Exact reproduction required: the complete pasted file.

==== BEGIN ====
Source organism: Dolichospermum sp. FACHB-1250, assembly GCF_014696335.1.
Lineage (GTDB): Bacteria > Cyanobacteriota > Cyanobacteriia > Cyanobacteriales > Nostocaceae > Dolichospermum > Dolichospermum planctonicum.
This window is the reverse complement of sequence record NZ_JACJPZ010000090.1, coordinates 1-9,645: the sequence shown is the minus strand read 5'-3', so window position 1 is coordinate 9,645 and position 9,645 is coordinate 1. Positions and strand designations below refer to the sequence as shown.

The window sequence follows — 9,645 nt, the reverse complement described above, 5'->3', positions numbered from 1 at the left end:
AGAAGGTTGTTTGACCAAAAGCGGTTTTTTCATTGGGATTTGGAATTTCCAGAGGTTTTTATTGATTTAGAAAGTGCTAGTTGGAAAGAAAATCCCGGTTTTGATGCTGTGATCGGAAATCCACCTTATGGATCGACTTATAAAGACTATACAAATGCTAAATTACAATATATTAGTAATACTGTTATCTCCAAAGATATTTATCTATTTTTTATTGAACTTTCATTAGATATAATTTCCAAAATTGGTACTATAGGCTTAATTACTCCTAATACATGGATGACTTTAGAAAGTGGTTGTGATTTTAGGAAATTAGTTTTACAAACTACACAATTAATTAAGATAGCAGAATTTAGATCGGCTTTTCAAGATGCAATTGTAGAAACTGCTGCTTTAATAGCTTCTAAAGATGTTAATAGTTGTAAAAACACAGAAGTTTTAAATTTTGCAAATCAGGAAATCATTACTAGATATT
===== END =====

Source organism: Dolichospermum sp. FACHB-1250, assembly GCF_014696335.1.
Lineage (GTDB): Bacteria > Cyanobacteriota > Cyanobacteriia > Cyanobacteriales > Nostocaceae > Dolichospermum > Dolichospermum planctonicum.
This window is the reverse complement of sequence record NZ_JACJPZ010000090.1, coordinates 1-9,645: the sequence shown is the minus strand read 5'-3', so window position 1 is coordinate 9,645 and position 9,645 is coordinate 1. Positions and strand designations below refer to the sequence as shown.

The window sequence follows — 9,645 nt, the reverse complement described above, 5'->3', positions numbered from 1 at the left end:
AGAAGGTTGTTTGACCAAAAGCGGTTTTTTCATTGGGATTTGGAATTTCCAGAGGTTTTTATTGATTTAGAAAGTGCTAGTTGGAAAGAAAATCCCGGTTTTGATGCTGTGATCGGAAATCCACCTTATGGATCGACTTATAAAGACTATACAAATGCTAAATTACAATATATTAGTAATACTGTTATCTCCAAAGATATTTATCTATTTTTTATTGAACTTTCATTAGATATAATTTCCAAAATTGGTACTATAGGCTTAATTACTCCTAATACATGGATGACTTTAGAAAGTGGTTGTGATTTTAGGAAATTAGTTTTACAAACTACACAATTAATTAAGATAGCAGAATTTAGATCGGCTTTTCAAGATGCAATTGTAGAAACTGCTGCTTTAATAGCTTCTAAAGATGTTAATAGTTGTAAAAACACAGAAGTTTTAAATTTTGCAAATCAGGAAATCATTACTAGATATT